John Oirya v. Auburn University

        USCA11 Case: 19-14405    Date Filed: 10/19/2020    Page: 1 of 7



                                                          [DO NOT PUBLISH]



              IN THE UNITED STATES COURT OF APPEALS

                     FOR THE ELEVENTH CIRCUIT
                       ________________________

                             No. 19-14405
                         Non-Argument Calendar
                       ________________________

                   D.C. Docket No. 3:17-cv-00681-WC



JOHN OIRYA,

                                                             Plaintiff-Appellant,


                                  versus


AUBURN UNIVERSITY,
GEORGE FLOWERS,

                                                          Defendants-Appellees.

                       ________________________

                Appeal from the United States District Court
                    for the Middle District of Alabama
                      ________________________

                            (October 19, 2020)

Before WILSON, LAGOA, and ANDERSON, Circuit Judges.

PER CURIAM:
          USCA11 Case: 19-14405       Date Filed: 10/19/2020    Page: 2 of 7




      John Oirya, a black male, appeals the district court’s grant of summary

judgment to Auburn University (“Auburn”) and George Flowers on his claim of

racial discrimination under 42 U.S.C. § 1981. Oirya argues that the comparators

he identified were similarly situated because they all met the academic good

standing policy in effect at the time of their application to and acceptance into

Auburn’s graduate school. He also argues that the district court erred in its

treatment of his response to Auburn and Flowers’s motion for summary judgment

and the evidence he submitted in support.

      We review the grant of summary judgment de novo, applying the same legal

standards as the district court. Alvarez v. Royal Atl. Developers, Inc., 610 F.3d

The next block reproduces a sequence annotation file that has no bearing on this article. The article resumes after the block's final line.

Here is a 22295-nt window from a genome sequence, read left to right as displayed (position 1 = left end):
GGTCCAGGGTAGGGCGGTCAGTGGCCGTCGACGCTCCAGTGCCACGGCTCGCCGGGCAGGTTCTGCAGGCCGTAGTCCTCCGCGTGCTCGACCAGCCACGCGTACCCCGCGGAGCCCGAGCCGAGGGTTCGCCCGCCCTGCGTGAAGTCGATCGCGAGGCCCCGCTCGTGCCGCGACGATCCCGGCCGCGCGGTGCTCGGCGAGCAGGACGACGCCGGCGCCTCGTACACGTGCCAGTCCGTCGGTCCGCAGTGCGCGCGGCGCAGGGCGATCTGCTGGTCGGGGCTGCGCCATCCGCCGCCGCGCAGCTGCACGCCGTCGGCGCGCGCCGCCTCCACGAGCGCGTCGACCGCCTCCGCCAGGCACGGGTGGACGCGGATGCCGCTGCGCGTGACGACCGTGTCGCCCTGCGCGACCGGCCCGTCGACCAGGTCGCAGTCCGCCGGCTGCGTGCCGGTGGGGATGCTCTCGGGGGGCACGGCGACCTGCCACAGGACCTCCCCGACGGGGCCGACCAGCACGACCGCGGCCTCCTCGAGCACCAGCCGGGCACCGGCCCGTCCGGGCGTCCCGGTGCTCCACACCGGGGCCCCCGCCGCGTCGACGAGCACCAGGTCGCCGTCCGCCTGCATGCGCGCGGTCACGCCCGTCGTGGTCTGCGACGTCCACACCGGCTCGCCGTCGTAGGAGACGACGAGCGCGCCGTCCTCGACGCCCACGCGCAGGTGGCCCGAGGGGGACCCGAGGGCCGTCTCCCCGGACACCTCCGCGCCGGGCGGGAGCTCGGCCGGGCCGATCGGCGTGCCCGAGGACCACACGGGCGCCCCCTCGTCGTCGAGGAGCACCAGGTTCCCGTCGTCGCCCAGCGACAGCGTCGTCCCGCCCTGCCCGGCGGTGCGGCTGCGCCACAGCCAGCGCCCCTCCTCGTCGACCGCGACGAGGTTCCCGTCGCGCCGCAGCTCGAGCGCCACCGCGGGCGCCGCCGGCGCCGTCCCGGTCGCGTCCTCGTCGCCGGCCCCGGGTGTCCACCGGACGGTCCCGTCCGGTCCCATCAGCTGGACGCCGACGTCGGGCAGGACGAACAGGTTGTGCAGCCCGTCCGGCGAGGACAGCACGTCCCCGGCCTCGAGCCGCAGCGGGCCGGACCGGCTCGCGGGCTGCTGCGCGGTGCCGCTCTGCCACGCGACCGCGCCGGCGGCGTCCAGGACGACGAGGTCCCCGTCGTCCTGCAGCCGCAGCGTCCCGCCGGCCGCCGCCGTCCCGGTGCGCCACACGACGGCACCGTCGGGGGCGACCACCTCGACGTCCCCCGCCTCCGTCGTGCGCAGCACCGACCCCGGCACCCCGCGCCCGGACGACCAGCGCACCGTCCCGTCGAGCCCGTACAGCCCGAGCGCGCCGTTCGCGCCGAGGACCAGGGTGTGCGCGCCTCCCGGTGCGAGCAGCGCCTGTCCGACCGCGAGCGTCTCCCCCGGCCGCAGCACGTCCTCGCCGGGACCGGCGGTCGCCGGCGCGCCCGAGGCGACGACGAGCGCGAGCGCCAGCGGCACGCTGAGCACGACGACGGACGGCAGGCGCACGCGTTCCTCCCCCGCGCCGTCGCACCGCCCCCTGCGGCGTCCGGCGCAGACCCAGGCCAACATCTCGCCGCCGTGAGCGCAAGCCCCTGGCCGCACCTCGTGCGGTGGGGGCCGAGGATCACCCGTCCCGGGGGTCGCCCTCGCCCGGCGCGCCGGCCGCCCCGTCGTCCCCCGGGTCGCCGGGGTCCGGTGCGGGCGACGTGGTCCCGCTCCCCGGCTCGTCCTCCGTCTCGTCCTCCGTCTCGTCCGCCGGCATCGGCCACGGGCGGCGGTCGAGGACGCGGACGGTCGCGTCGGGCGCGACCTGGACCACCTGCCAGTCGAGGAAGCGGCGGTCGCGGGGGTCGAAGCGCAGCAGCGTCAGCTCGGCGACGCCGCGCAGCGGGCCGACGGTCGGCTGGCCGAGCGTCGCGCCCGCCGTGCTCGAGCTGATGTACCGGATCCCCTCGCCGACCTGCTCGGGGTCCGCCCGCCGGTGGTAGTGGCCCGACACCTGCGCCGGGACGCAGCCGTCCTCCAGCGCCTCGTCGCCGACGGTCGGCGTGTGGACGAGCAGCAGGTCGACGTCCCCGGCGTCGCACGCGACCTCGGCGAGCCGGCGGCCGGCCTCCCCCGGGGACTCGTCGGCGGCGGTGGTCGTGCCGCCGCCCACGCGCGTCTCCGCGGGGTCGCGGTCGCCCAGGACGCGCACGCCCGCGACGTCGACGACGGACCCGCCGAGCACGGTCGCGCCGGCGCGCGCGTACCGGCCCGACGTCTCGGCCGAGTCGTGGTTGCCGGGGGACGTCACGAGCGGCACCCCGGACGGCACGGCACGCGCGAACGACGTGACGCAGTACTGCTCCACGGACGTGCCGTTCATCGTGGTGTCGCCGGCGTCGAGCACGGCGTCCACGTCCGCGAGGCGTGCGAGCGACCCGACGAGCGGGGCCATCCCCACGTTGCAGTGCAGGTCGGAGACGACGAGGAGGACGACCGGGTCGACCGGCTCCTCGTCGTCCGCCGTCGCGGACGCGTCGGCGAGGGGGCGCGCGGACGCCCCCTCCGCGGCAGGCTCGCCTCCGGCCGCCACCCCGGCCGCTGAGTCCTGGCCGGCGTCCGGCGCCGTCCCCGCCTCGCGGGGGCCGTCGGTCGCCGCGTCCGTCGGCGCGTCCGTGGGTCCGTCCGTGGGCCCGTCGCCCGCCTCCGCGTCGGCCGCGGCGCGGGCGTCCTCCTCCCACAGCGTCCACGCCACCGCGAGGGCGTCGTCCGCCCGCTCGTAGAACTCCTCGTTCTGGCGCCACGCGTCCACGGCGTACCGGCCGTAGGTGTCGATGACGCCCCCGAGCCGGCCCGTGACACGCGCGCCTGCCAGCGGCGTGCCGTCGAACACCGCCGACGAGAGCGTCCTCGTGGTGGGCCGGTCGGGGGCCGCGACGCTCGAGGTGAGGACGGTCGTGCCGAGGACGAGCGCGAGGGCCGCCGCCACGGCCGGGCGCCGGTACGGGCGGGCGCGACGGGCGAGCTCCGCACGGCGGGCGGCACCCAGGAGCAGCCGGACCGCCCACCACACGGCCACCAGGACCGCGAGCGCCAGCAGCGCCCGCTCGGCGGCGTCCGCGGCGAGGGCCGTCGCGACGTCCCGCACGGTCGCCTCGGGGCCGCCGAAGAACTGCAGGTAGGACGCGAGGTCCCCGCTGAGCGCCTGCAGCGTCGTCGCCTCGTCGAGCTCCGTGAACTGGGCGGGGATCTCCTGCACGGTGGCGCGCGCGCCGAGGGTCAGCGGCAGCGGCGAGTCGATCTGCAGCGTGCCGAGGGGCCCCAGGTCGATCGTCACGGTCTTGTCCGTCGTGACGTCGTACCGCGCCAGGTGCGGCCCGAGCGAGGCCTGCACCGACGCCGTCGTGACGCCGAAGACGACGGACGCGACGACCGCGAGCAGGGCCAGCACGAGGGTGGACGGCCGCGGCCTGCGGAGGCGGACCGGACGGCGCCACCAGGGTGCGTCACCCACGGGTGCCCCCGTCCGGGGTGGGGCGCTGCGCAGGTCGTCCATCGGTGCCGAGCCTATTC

1253, 1263 (11th Cir. 2010). The question is whether the evidence, when viewed

in the light most favorable to the nonmoving party, shows that no genuine issue of

material fact exists, and that the moving party is entitled to judgment as a matter of

law. Id. at 1263–64.

      Under 42 U.S.C. § 1981, all persons have the right to make and enforce

contracts and to the full and equal benefit of all laws and proceedings for the

security of persons and property as is enjoyed by white citizens. 42 U.S.C. § 1981.

To prevail on a non-employment § 1981 claim, a plaintiff must establish the

following: (1) he is a member of a racial minority; (2) the defendant intended to


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racially discriminate against him; and (3) the discrimination concerned one or more

of the activities enumerated in § 1981. Jiminez v. Wellstar Health Sys., 596 F.3d

1304, 1308 (11th Cir. 2010). Section 1981 claims are analyzed in the same

manner as claims brought under Title VII. See Butler v. Ala. Dept. of Transp., 536

F.3d 1209, 1215 (11th Cir. 2008). Facing a defendant’s motion for summary

judgment, a plaintiff asserting an intentional discrimination claim under § 1981

must make a sufficient factual showing to permit a reasonable jury to find in his

favor. Lewis v. City of Union City, Ga., 918 F.3d 1213, 1217 (11th Cir. 2019) (en

banc).

         One way to meet this burden is through the burden-shifting framework

found in McDonnell Douglas Corp. v. Green, 411 U.S. 792 (1973). Id. Under this

framework, the plaintiff is first required to establish a prima facie case of

discrimination. Id. If the plaintiff presents a prima facie case, a presumption

arises that the employer acted illegally, which the employer can rebut by

presenting a legitimate, nondiscriminatory reason for its decision. Id. If it does so,

then the burden shifts back to the plaintiff to show that the employer’s proffered

reasons were pretextual. Id. Despite these shifts in the burden of production, the